The Let's Play Archive

Katawa Shoujo

by Falconier111

Part 30: Disability Corner: Prosthetic Leg Anatomy

Disability Corner: Prosthetic Leg Anatomy

All the Disability Corners up until this point have been kind of grim. And that’s not surprising! Being disabled can suck. But to cover something a bit more neutral (and hit up the physical disability side of things since this thread has been pretty heavily neuro), let’s talk about what goes into a prosthetic leg!

(Before we begin, keep in mind this is an overview made by someone only barely familiar with the topic. If you spot something wrong, want anything added, or know about anything I’ve missed, please speak up in the thread!)

Let’s take it from the top. Prosthetic legs come in two overall types: above- and below-the-knee, depending on the situation. Emi falls into the second category, but for those who fall into the first category, they need prosthetic knees. I’d list the types out here, but there’s at least a dozen of them with their own names, quirks, and intended uses; the knee is a hideously complicated joint already, forget the fine details of how to replace it. They range from simple hinges with locking mechanisms to help you stand up to complicated machines with pneumatics to straight up robot knees with built-in microprocessors, because if you have tons of money to blow why not become a fucking cyborg. Especially if you spring for myoelectric control, which read electrical impulses sent by your nervous system and move your leg in sync :science:. But those are expensive, so while you can find some truly wild knees out there, they’re likely out of your price range.

Knees only matter to above-the-knee amputees, but sockets are at the core of every prosthetic leg; they’re the things that sit over the amputation site, metal or plastic cup (depending on the design) fitted to the leg in question. Sockets tend to be expensive and take a while to build, for good reason; the human leg is a complex creature designed to work as a whole unit and isn’t built to support a person’s weight on a residual limb. That obviously doesn’t mean using artificial legs is impossible, but they do need to be well-designed – not just to fit the specific limb, but also tweaked to avoid putting pressure on pressure points and support the person’s weight efficiently.

For most kinds of prosthetics, you also need a liner, basically a thin sock that fits over the stump; it’s there to prevent chafing and keep both the leg and the socket clean. While I get the impression that the material used in liners has to be both soft and tough, higher quality than ordinary fabric, most of the sources I found on socket construction and anatomy were on the websites of companies trying to sell you sockets and liners, so who knows if they were playing it up. It can’t hurt, though. While in theory you could just put on a liner and put it in the socket, even if it fit perfectly, the socket would slide around on the leg, creating an eventual health nightmare. So instead, most prosthetic legs use one of a few different connection techniques:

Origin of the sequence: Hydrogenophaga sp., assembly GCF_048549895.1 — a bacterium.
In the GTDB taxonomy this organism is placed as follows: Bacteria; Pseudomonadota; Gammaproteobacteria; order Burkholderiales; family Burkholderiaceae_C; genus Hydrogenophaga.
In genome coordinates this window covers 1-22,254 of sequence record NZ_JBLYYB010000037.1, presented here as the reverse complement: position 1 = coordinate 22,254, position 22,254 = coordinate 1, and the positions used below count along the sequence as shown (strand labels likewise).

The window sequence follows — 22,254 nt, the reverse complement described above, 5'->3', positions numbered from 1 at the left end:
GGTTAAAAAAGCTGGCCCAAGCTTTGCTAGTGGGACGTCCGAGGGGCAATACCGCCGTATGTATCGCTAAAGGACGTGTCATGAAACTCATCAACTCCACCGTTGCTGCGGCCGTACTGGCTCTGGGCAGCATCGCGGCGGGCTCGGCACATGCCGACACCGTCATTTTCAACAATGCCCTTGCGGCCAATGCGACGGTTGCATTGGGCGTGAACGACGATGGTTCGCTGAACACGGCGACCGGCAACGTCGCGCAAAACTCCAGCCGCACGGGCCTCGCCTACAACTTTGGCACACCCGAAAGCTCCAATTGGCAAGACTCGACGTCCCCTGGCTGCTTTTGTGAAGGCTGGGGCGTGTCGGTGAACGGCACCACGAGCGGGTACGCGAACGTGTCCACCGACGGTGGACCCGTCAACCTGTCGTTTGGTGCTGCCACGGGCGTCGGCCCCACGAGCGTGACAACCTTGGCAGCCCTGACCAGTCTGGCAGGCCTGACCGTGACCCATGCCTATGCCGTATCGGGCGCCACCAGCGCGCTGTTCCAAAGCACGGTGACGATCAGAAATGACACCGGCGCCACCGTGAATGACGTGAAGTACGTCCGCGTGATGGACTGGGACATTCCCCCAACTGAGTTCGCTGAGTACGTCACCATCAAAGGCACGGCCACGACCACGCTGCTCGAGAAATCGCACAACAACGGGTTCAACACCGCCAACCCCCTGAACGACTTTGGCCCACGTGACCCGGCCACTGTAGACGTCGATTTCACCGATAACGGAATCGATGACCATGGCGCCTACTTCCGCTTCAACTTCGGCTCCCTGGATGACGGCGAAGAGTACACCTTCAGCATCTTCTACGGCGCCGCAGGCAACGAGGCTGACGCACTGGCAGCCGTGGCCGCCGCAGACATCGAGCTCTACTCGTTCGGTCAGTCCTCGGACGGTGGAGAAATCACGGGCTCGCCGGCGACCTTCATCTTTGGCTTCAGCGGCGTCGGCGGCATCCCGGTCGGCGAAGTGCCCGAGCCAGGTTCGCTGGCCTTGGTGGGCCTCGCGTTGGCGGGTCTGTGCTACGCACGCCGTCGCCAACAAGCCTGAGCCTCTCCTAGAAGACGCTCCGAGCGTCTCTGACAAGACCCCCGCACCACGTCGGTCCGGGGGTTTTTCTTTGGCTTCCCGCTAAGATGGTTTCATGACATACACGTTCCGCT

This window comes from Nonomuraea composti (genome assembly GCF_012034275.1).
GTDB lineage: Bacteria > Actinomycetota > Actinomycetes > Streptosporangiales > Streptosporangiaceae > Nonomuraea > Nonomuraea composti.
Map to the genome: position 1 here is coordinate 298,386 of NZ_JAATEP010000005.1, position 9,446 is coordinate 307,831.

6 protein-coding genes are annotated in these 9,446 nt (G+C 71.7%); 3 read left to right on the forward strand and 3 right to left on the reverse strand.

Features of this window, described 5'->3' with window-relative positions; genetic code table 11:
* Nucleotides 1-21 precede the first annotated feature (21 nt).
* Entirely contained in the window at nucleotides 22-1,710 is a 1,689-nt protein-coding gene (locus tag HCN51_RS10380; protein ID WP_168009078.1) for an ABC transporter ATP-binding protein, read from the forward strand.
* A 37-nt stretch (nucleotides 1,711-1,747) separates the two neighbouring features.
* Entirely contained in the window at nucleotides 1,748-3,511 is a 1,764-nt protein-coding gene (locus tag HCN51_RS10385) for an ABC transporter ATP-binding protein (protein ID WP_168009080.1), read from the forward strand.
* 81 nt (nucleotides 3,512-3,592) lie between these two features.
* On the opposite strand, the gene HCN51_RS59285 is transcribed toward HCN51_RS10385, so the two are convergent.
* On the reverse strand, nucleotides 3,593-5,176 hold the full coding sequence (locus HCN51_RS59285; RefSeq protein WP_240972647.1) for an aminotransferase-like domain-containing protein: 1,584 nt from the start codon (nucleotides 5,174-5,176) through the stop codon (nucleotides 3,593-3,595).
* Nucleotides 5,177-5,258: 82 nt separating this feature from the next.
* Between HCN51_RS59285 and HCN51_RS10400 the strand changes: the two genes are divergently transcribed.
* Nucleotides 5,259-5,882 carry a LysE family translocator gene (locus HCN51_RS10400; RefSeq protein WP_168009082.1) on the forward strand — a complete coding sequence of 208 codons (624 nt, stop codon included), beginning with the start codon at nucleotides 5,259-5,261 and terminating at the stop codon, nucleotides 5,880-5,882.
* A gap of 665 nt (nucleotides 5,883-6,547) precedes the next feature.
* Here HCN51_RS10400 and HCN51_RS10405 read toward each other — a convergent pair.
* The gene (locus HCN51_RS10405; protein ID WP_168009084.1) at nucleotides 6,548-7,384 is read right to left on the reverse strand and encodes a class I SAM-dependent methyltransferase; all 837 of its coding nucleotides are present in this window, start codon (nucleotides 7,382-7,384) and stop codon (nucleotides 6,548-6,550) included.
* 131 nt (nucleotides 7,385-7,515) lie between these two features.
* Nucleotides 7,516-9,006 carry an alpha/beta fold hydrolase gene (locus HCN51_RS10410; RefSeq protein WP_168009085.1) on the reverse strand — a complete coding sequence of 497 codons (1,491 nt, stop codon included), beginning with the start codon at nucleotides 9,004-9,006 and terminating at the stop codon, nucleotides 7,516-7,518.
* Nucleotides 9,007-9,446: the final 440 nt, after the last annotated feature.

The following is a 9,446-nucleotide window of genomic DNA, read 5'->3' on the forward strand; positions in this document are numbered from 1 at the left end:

Below that comes the pylon or shin tube, the piece of metal that connects the knee/socket (depending) to the foot. These are pretty simple, just metal rods that connect two parts of the leg with maybe some springs or bells and whistles, which would explain why nobody talks about them when talking about how prosthetic legs go together. I had to dig for a couple minutes just to find the term. Sometimes people just leave them uncovered, sometimes they wrap them in a casing that looks like a regular lower leg (to a greater or lesser extent) for social reasons, and sometimes, like with Emi’s, they blend into the final part of the prosthetic leg…

… The foot. Most prosthetic feet look like… Well, feet. The ankle is a sticking point, like the knee but less so; it’s a complicated joint that has to make sure the foot stays relatively flat on the ground no matter how you’re holding it from your body, so there are as many kinds of artificial feet as there are artificial knees, factoring in any mix of shape, aesthetics, intended use, and realism. But that’s beyond our purview, because Emi doesn’t bother with realism unless she has to go out on the town; instead, she uses running feet or blades, specialized artificial feet designed for athletic use. They come in two flavors of their own:

So, conclusions? First of all, the world of prosthetic legs is wildly commercialized. The vast majority of this information I got by filtering the advertising speak out of product lists on company websites because they’re the only places that provide overviews. There probably are better sources out there, but I had trouble finding them. Second of all, we can say Emi uses below-the-knee prosthetic legs with suction sockets and J-shaped feet, likely because suction sockets provide enough of a grip to support athletic activity without taking too long to put on and J-feet are optimized for sprinting but cause problems if you overuse them. It says a lot about the research and effort put into this game that not only did they give her the kind of legs she would realistically use, but those legs reflect deeper aspects of her character like any other good character trait.